Life Video

By Josh Saunders

A YouTuber with a port wine stain is rejecting treatment because she loves the ‘gecko’ like appearance on her skin.

Shannon Stoner, 35, of McMinnville, Tennessee, has around 80 per cent of her body and the majority of her face covered with the large reddish-purple birthmarks.  

She was born with Sturge-Weber Syndrome which caused blood vessels to gather under the surface of her skin, as well as pressure to her eye.  

At the age of 12, she started laser treatment to stop the raised skin from thickening which could present more problems. 


She has undergone 15 sessions but is trying to reduce the number to a minimum, as each treatment lightens her skin and reduces the appearance of her birthmark – something she loves. 

Despite being called ‘gecko’ and told she had ‘Kool Aid on her face’ growing up, she hopes to loves her port wine stain and believes it’s a huge part of her.

Shannon, who runs her own YouTube channel, said: “I was raised like any other kid, I was told from a young age that my birthmarks were angels kisses and that I was made special.

“It reminds me of a barbed wire tattoo on my one arm, then my leg it looks like cheetah spots, and it kind of reminds of a map of Africa and Australia and covers the entire left side of my face.

“My mom told me that a cashier once looked at me and said, ‘Shame your mom couldn’t have washed the Kool Aid off your face’, my mom told her, ‘You know it’s a birthmark, right?’


“One time a little girl kept pestering me and told me I looked like a gecko.

“We are all different, so you may as well roll with it you know, when comments would hurt I would absorb it all and think about it later. 

“If I could I would keep as much of my birthmark as possible because it’s such a huge part of who I am.

“I would be a different person completely if I wasn’t gifted with my birthmark and all that comes with it.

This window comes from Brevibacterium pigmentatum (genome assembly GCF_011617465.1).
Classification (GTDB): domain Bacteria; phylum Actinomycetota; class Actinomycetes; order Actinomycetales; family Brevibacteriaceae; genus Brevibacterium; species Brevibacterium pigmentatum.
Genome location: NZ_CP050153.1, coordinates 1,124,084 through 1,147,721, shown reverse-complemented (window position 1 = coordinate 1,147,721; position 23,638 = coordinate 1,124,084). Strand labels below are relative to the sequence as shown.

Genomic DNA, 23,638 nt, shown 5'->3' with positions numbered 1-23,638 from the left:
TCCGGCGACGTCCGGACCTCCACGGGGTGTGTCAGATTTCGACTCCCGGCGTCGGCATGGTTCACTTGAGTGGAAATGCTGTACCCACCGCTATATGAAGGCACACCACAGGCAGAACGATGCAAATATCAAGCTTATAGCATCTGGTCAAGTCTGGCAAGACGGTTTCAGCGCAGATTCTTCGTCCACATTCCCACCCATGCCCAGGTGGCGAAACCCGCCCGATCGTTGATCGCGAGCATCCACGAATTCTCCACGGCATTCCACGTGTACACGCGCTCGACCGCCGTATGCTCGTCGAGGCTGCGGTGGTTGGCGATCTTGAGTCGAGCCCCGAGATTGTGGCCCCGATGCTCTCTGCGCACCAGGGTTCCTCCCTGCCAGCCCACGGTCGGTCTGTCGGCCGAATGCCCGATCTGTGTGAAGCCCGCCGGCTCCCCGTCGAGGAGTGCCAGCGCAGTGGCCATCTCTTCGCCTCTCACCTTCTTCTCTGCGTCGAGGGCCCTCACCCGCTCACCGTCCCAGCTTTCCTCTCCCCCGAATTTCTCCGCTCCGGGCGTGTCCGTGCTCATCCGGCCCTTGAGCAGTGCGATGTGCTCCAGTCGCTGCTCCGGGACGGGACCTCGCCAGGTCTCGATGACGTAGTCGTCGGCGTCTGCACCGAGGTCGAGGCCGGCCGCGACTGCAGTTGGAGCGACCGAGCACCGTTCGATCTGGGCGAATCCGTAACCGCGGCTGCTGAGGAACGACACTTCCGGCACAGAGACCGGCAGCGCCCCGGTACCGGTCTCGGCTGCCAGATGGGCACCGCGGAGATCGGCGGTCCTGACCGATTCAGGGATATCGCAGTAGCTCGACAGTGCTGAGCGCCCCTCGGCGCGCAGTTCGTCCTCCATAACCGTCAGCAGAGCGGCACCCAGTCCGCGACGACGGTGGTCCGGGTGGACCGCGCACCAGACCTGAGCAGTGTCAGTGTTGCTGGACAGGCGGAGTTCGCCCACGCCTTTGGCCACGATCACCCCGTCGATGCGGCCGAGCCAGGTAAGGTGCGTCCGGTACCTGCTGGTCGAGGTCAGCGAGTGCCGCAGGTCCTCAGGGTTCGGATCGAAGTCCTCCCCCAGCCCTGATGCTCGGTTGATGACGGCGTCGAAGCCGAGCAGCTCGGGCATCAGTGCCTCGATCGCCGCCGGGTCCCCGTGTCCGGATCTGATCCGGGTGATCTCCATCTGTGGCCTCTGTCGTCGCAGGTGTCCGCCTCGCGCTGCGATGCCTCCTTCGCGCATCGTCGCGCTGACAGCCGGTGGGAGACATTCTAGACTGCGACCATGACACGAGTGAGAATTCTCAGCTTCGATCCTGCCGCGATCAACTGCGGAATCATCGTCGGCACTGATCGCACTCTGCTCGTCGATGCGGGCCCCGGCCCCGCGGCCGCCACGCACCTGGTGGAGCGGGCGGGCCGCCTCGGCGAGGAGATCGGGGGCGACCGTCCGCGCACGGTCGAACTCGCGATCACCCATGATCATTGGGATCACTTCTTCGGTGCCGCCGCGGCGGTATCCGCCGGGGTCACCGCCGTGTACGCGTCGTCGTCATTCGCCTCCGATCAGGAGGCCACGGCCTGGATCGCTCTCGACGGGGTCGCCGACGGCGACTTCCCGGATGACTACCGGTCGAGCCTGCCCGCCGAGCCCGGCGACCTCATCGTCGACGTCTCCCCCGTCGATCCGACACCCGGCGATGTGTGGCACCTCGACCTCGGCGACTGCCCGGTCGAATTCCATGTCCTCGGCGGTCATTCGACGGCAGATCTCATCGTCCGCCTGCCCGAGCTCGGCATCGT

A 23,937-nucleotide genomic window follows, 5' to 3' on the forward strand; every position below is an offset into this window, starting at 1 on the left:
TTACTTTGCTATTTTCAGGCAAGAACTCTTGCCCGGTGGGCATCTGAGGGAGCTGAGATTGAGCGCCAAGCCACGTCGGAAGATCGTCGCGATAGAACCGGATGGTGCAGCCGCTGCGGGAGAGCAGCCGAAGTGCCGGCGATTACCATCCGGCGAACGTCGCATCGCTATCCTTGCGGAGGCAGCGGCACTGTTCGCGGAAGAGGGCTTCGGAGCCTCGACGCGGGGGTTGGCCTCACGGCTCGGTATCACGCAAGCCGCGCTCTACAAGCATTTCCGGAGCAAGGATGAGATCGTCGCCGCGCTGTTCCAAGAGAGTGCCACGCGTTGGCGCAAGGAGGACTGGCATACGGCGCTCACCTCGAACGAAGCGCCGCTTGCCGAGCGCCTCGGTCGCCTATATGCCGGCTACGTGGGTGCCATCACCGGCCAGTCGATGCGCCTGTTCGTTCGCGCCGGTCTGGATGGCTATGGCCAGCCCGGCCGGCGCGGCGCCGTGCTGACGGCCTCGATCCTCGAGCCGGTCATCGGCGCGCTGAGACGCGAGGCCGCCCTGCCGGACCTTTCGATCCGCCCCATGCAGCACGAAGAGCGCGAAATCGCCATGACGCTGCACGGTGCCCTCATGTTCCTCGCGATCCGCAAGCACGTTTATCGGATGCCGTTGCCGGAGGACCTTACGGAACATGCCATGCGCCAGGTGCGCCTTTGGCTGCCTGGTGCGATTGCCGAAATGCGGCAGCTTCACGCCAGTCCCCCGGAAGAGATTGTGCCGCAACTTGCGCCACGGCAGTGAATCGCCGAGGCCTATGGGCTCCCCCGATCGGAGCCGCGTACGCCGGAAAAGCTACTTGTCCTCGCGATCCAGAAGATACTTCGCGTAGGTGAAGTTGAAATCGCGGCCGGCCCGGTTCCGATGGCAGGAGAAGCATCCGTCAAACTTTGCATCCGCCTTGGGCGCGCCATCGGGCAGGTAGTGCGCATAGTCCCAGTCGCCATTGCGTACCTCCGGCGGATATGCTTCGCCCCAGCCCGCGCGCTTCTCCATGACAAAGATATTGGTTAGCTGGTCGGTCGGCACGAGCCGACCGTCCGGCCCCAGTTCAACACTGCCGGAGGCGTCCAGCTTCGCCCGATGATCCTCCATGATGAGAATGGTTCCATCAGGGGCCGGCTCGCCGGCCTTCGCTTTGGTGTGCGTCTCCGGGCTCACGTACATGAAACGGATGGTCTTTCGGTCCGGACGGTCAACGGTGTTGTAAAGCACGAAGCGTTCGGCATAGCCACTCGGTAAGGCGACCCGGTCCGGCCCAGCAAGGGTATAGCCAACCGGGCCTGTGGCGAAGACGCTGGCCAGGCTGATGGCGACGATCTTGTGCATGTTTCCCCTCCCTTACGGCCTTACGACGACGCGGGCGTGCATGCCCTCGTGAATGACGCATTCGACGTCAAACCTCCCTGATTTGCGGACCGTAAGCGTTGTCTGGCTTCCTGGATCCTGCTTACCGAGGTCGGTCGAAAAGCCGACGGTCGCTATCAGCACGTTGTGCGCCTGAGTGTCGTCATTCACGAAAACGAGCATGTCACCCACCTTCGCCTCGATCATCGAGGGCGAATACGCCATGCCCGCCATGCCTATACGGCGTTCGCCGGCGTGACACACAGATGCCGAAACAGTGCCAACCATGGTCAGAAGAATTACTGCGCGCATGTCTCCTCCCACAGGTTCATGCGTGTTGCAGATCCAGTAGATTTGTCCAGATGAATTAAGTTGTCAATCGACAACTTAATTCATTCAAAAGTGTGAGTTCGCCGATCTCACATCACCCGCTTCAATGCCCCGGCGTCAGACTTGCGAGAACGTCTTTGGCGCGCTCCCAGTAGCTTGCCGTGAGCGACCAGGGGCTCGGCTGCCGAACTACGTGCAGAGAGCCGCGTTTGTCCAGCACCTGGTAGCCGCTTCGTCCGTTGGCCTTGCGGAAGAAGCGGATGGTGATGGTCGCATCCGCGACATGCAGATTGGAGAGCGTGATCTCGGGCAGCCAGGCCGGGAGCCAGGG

“If I wanted to cover it up I could, but i don’t want to use make-up, I like living my life this way, it’s a birthmark not something horrible. I wear my birthmark with pride.” 


Shannon believes her upbringing helped her to see her facial difference positively and to dismiss any negative comments she experienced.

She said: “It took me a while to agree to laser treatment because I was scared it would erase my birthmark and that no one would recognise me.

“In my teen years I felt differently but I grew mentally. There are so many things that are much worse than a birthmark.  

“When I worked in retail I would deal with a lot of kids, they believed it was a rash as they had gone through rashes before, their parents seemed to be the most disturbed by it.

“It’s not like it’s contagious, the only hindrance I believe is when applying for jobs – I think some people may not have hired me because of my birthmark.”


Shannon is only focussing on having necessary treatment to remove granulomas, which is where sacks of blood fill on her skin and rejecting laser therapy whenever possible. 

She documents her journey through YouTube Channel, Life with Spots, she hopes it will be another platform to continue the outreach and awareness raising.  

Shannon said: “I want to show people what I go through on a day to day basis. 

“There are so many people with birthmarks and it’s way easier to connect now than when I was a kid, you don’t feel as alone anymore.

“Don’t be afraid to go out and live. Don’t worry about what other people think.”